Any ionic metal leaching out into the soil compartment is predicted to bind strongly to soil. On this basis the bioavailable concentration of manganese to sediment organisms is predicted to be much less than the background concentration of manganese in European soils (452 mg Mn/kg in sediment according to “Probabilistic Distribution of Manganese in European Surface Water, Sediment and Soil and Derivation of Predicted Environmental Concentrations (PEC)”, Parametrix, 2009 and supported by GEMAS data)and hence has little relevance for assessment of any potential risk from Mn3O4.PNEC soil was calculated by the equilibrium partitioning method.

STP

No effects on sewage sludge were observed in a standard 3hr study on Mn3O4. Hence the NOEC for Mn3O4 is 1000mg/L.

Conclusion on classification

According to the 2nd ATP to the CLP Regulation (EU) No 286/2011, the methodology for determining the environmental classification of metal compounds that have limited solubility, is based on the assumption that the ecotoxicological effects are determined by the fraction of dissolved metal. On this basis, relevant ecotoxicological information generated with a soluble metal compound expressed in terms of mg metal ion per litre) are compared with the level of metal ion released from the sparingly

soluble metalcompound under investigation (as determined during transformation/dissolution protocol testing).

The relevant ecotoxicological values (environmental reference values, ERV) for manganese were established by considering the database of available studies conducted with soluble manganese compounds (i.e. manganese dichloride, manganese sulphate, and manganese nitrate). The database was refined through application of suitable relevance and reliability criteria. From the resulting studies, the short term toxicity study with the lowest L(E)C50 was selected as the acute ERV for manganese (3.2 mg Mn/L; Davies & Brinkman, 1998 - Rainbow trout study with MnSO4), and the long term toxicity study with the lowest NOEC was selected as the chronic ERV for manganese (0.55 mg Mn/L; Davies & Brinkman, 1998 - Brook trout study with MnSO4). Both studies were conducted on standard species, and were assessed to be of adequate relevance and reliability for use in hazard determination of manganese. Summaries of these studies are included in this dataset.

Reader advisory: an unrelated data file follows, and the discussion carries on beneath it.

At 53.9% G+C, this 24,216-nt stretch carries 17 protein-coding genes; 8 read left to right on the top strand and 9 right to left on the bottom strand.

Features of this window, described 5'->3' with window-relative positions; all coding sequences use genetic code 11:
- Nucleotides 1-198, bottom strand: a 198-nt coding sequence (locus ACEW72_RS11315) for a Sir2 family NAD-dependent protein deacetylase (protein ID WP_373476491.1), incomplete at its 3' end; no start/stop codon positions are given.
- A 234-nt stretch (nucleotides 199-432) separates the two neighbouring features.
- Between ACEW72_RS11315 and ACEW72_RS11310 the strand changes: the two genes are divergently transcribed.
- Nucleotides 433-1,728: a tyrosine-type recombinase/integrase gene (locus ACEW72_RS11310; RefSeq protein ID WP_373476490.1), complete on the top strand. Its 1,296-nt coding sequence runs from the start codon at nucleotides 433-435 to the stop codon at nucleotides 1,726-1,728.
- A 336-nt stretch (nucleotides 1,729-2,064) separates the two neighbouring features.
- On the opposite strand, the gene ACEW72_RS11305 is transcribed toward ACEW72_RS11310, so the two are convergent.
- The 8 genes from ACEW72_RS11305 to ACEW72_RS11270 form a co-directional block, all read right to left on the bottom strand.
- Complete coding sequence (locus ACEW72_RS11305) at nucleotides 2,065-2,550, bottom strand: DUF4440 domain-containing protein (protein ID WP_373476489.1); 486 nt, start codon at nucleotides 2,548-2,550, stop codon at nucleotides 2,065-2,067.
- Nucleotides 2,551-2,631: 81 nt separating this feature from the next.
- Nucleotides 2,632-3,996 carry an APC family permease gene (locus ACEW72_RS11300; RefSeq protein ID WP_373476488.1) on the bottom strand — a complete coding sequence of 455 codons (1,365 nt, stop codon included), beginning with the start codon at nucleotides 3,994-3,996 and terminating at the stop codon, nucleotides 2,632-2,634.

The acute and chronic ERV values were compared to the levels of Mn release, as determined through transformation/dissolution protocol testing with Trimanganese tetraoxide (Rodriguez, 2010). During the transformation/dissolution protocol test with Trimanganese tetraoxide at initial test substance loading rates of 1, 10 and 100 mg/L, the level of manganese measured in the pH 6 media, following a 7 day exposure period, were 87.0, 338.2 and 1221.1 µg Mn/L, respectively. The level of manganese measured in the pH 6 media following 28 days exposure, at the 1 mg/L test material loading rate, was 219.5 µg Mn /L.

Since the level of Mn release following a 7 day exposure of Trimanganese tetraoxide to environmentally relevant water, at all three loading rates, was lower than the acute ERV, Trimanganese tetraoxide does not require classification in terms of acute aquatic toxicity. Since the level of Mn release following a 28 day exposure of Trimanganese tetraoxide to environmentally relevant water, at a loading rate of 1 mg/L, was lower than the chronic ERV, Trimanganese tetraoxide does not require classification in terms of chronic aquatic toxicity.